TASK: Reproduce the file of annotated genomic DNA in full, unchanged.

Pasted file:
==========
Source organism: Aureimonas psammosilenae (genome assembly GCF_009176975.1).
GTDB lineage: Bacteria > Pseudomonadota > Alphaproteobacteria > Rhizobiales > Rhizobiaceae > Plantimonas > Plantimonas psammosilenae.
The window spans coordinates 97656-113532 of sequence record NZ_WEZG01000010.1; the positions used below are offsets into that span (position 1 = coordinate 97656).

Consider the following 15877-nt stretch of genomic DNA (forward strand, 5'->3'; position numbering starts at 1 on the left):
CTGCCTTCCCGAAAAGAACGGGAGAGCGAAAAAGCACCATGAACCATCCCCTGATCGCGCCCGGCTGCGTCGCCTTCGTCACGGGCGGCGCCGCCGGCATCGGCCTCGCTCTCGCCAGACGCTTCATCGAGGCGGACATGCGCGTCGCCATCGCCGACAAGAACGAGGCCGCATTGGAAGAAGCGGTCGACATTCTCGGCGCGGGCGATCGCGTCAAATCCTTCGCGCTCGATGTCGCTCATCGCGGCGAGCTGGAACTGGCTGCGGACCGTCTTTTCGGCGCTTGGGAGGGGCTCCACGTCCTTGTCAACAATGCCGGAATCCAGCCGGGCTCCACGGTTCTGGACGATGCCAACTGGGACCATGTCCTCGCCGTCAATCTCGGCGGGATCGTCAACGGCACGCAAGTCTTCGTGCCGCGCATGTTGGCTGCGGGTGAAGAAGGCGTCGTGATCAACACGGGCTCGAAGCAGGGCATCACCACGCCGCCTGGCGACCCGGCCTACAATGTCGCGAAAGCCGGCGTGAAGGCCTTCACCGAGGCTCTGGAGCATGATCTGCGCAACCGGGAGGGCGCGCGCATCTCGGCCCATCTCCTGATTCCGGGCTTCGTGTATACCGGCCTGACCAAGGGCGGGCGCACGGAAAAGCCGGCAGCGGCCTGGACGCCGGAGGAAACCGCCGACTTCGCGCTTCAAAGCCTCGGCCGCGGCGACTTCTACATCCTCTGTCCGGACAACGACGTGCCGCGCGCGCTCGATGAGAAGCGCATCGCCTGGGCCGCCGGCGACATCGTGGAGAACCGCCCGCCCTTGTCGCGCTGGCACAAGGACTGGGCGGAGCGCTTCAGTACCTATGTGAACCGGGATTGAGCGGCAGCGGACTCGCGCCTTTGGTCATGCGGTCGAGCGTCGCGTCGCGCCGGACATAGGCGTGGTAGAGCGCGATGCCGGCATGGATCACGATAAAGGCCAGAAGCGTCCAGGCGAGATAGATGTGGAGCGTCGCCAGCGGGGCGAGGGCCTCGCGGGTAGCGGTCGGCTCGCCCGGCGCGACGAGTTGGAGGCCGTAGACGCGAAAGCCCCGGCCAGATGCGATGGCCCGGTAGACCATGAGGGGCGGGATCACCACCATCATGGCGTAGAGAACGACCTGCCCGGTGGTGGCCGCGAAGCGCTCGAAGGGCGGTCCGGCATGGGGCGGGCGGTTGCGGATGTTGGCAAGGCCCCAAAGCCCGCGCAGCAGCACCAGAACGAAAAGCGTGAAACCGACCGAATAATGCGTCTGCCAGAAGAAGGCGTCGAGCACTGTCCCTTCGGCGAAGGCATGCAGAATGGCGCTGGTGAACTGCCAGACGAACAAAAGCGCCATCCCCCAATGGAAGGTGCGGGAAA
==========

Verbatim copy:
Source organism: Aureimonas psammosilenae (genome assembly GCF_009176975.1).
GTDB lineage: Bacteria > Pseudomonadota > Alphaproteobacteria > Rhizobiales > Rhizobiaceae > Plantimonas > Plantimonas psammosilenae.
The window spans coordinates 97656-113532 of sequence record NZ_WEZG01000010.1; the positions used below are offsets into that span (position 1 = coordinate 97656).

Consider the following 15877-nt stretch of genomic DNA (forward strand, 5'->3'; position numbering starts at 1 on the left):
CTGCCTTCCCGAAAAGAACGGGAGAGCGAAAAAGCACCATGAACCATCCCCTGATCGCGCCCGGCTGCGTCGCCTTCGTCACGGGCGGCGCCGCCGGCATCGGCCTCGCTCTCGCCAGACGCTTCATCGAGGCGGACATGCGCGTCGCCATCGCCGACAAGAACGAGGCCGCATTGGAAGAAGCGGTCGACATTCTCGGCGCGGGCGATCGCGTCAAATCCTTCGCGCTCGATGTCGCTCATCGCGGCGAGCTGGAACTGGCTGCGGACCGTCTTTTCGGCGCTTGGGAGGGGCTCCACGTCCTTGTCAACAATGCCGGAATCCAGCCGGGCTCCACGGTTCTGGACGATGCCAACTGGGACCATGTCCTCGCCGTCAATCTCGGCGGGATCGTCAACGGCACGCAAGTCTTCGTGCCGCGCATGTTGGCTGCGGGTGAAGAAGGCGTCGTGATCAACACGGGCTCGAAGCAGGGCATCACCACGCCGCCTGGCGACCCGGCCTACAATGTCGCGAAAGCCGGCGTGAAGGCCTTCACCGAGGCTCTGGAGCATGATCTGCGCAACCGGGAGGGCGCGCGCATCTCGGCCCATCTCCTGATTCCGGGCTTCGTGTATACCGGCCTGACCAAGGGCGGGCGCACGGAAAAGCCGGCAGCGGCCTGGACGCCGGAGGAAACCGCCGACTTCGCGCTTCAAAGCCTCGGCCGCGGCGACTTCTACATCCTCTGTCCGGACAACGACGTGCCGCGCGCGCTCGATGAGAAGCGCATCGCCTGGGCCGCCGGCGACATCGTGGAGAACCGCCCGCCCTTGTCGCGCTGGCACAAGGACTGGGCGGAGCGCTTCAGTACCTATGTGAACCGGGATTGAGCGGCAGCGGACTCGCGCCTTTGGTCATGCGGTCGAGCGTCGCGTCGCGCCGGACATAGGCGTGGTAGAGCGCGATGCCGGCATGGATCACGATAAAGGCCAGAAGCGTCCAGGCGAGATAGATGTGGAGCGTCGCCAGCGGGGCGAGGGCCTCGCGGGTAGCGGTCGGCTCGCCCGGCGCGACGAGTTGGAGGCCGTAGACGCGAAAGCCCCGGCCAGATGCGATGGCCCGGTAGACCATGAGGGGCGGGATCACCACCATCATGGCGTAGAGAACGACCTGCCCGGTGGTGGCCGCGAAGCGCTCGAAGGGCGGTCCGGCATGGGGCGGGCGGTTGCGGATGTTGGCAAGGCCCCAAAGCCCGCGCAGCAGCACCAGAACGAAAAGCGTGAAACCGACCGAATAATGCGTCTGCCAGAAGAAGGCGTCGAGCACTGTCCCTTCGGCGAAGGCATGCAGAATGGCGCTGGTGAACTGCCAGACGAACAAAAGCGCCATCCCCCAATGGAAGGTGCGGGAAA